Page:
From more productive meetings to improved team performance, these tips can help

This piece is presented by the executive education program at the USD Beacom School of Business.

Developing high-performing teams is harder than it sounds.

But in today’s fast-changing business world, strong teams are needed more than ever. There are building blocks, tools and skills that will help, and Stephanie McGovern knows them well.

She works with individuals and businesses to unleash the potential within them, improving performance, trust and customer satisfaction. McGovern holds a master’s degree in industrial relations from the University of Minnesota and a coaching certification through the Hudson Institute of Santa Barbara.

McGovern will instruct a course from 9 a.m. to 4 p.m. Sept. 29 at the University Center in Sioux Falls as part of the USD Beacom School of Business executive education program. To learn more about it and register, click here.

We sat down with her to learn more about building high-performing teams.

What are some things you look for to determine if a team is high-performing? And, conversely, what are some signs a team might be underperforming?

A ultimate sign of a high-performing team is that they consistently deliver results beyond what is expected. They can do this because they have an inspiring vision and clear goals. They have mutual trust and respect for each other. They have strong leadership. They are also committed to do what it takes to find innovative ways to add value. In addition, people on high-performing teams also enjoy working with each other and gladly help each other to overcome challenges and barriers.

Underperforming teams struggle to deliver on basic results because they don’t have clear goals, roles or processes. They let simple problems stop them. They focus on issues and barriers rather than solutions.  Team members on underperforming teams are generally more focused on self-interests than the good of the team. Team leaders can do a lot to turn this around with a basic team road map and some simple tools.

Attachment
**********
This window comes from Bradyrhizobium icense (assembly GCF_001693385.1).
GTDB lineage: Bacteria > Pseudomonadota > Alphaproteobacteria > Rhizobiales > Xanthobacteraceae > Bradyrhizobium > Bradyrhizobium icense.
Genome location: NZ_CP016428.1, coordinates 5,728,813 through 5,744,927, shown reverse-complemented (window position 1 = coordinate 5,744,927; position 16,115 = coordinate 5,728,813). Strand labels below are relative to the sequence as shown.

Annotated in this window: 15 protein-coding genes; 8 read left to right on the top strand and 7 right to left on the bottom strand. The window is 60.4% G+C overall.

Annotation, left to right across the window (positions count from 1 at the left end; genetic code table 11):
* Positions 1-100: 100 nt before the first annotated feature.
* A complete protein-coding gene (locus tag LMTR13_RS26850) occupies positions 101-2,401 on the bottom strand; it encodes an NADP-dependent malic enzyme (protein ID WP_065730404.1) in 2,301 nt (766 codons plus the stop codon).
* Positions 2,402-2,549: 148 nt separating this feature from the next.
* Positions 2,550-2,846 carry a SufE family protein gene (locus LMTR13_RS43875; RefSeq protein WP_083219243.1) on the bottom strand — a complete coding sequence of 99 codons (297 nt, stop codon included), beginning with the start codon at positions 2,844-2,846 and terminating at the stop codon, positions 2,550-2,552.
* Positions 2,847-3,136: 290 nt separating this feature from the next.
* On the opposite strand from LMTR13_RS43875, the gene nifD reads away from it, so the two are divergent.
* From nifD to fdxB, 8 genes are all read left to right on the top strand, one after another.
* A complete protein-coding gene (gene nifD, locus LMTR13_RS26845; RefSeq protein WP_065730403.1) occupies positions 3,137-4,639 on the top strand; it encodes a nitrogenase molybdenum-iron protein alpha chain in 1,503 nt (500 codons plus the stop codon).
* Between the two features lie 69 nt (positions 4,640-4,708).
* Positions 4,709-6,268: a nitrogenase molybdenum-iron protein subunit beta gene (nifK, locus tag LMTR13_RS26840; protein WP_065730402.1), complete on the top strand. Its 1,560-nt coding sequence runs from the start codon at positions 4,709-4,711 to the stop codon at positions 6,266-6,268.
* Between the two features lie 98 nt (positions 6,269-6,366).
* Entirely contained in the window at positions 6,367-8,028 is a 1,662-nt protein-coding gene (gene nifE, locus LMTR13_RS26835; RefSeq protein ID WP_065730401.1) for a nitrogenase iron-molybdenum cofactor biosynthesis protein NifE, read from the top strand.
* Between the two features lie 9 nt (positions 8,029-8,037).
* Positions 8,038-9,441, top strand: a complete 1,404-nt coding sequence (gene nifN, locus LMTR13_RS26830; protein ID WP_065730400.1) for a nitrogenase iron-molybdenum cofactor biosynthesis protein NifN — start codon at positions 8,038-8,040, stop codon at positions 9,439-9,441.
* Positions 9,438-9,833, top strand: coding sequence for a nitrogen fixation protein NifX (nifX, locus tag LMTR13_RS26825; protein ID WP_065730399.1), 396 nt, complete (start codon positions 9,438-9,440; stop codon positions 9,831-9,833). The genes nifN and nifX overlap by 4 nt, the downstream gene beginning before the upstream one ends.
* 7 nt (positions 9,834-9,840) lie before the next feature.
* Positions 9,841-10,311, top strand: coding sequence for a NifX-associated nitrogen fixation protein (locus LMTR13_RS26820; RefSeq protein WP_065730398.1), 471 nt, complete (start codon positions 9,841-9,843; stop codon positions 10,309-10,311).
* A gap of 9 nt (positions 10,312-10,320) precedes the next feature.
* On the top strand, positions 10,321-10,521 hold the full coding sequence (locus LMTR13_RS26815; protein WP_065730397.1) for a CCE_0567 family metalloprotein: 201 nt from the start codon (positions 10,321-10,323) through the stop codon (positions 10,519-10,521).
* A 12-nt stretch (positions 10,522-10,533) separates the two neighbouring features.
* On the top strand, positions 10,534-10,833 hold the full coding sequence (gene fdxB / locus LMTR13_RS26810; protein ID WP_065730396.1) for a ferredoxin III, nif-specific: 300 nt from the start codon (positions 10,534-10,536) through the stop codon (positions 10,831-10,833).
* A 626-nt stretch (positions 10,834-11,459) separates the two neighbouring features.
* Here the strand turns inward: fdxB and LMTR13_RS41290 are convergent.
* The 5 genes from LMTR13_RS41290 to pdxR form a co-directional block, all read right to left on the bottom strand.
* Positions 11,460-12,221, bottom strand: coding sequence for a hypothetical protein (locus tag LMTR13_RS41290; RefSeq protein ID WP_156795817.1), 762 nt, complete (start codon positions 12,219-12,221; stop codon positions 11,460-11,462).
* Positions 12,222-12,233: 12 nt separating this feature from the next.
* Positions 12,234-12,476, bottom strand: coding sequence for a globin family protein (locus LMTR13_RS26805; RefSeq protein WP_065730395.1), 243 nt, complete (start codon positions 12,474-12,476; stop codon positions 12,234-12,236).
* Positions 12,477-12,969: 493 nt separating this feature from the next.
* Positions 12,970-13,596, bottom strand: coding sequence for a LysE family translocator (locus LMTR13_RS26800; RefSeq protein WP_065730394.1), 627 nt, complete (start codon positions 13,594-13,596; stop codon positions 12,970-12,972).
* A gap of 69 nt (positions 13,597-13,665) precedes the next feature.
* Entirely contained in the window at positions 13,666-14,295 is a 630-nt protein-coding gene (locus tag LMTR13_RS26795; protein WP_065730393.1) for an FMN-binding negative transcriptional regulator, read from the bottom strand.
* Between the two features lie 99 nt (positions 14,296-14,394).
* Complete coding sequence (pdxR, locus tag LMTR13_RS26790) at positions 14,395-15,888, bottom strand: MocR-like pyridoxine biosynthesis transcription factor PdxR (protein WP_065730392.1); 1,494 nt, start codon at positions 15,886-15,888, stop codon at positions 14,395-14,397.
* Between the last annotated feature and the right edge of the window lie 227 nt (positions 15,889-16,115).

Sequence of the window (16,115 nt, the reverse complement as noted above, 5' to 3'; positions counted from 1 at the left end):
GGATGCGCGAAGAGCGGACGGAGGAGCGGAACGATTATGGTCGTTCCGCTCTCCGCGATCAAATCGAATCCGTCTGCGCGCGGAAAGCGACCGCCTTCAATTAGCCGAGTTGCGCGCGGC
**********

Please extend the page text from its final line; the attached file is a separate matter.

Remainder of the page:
Teamwork inevitably leads to meetings. Do you have some meeting tips to encourage high performance?

Here are a few that can make a big difference in meetings:

  1. Identify clear meeting outcomes. In meetings, it is easy to get lost in process and details and forget the end game. Start meetings by stating outcomes and key decisions to be made.
  2. Send an agenda ahead of time. This gives people time to prepare so they are ready with data, analysis and thoughts that add value to the discussion.
  3. Provide context. This gets everyone on the same page. We often assume team members know things they don’t. Provide people with the “why” before addressing what and how.
  4. Stay focused. Track additional issues that surface and schedule another time to address them.
  5. Have a facilitator. It can be the team leader, but it doesn’t need to be. A facilitator’s job is to keep things focused, manage participation and track actions so outcomes are achieved.

Can you give some examples of what the building blocks for a high-performing team look like?

The key team building blocks are:

  1. Purpose – “Why do we exist?”

Purpose gives people a sense of meaning and that what they do matters. Evidence of clear purpose are team, vision, mission and charters.

  1. Direction – “What do we need to accomplish and by when?”

Direction gives people focus and a sense of urgency. Evidence of clear direction are SMART goals, action plans and key measures.

  1. Execution – “How will we work together?”

Execution provides clarity about roles, processes, meeting guidelines, etc. Evidence of strong execution are meeting agendas, roles and responsibilities matrix, communication plans and sharing of best practices.

  1. Connection – “How will we create synergy?”

Connection helps to build trust and collaboration, making it easier to deliver remarkable results. Evidence of strong connection are mutual respect of team members, understanding of each other’s strengths and blind spots, and going the extra mile to help each other.

Who will benefit from your executive education course?

Anyone who wishes to lead a high-performing team. That can include managers, program and project leaders, supervisors, team leaders and individual contributors who would like to prepare for being a team leader.

Once you’ve come up with a plan for improving the performance of your team, what are some important things to keep in mind as you execute it?

  • Lead by example. Model the behaviors you are looking for from others.
  • Involve others.  Make sure everyone has a role in making and sustaining improvements.
  • Create easy ways to give and get feedback. Feedback helps to make quick course corrections.
  • Reinforce progress. It is one of the best ways to build and sustain motivation.

To learn more and register for Developing High Performing Teams, click here.

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From more productive meetings to improved team performance, these tips can help

Developing high-performing teams is harder than it sounds. But in today’s fast-changing business world, strong teams are needed more than ever. Fortunately, there are building blocks, tools and skills that will help.

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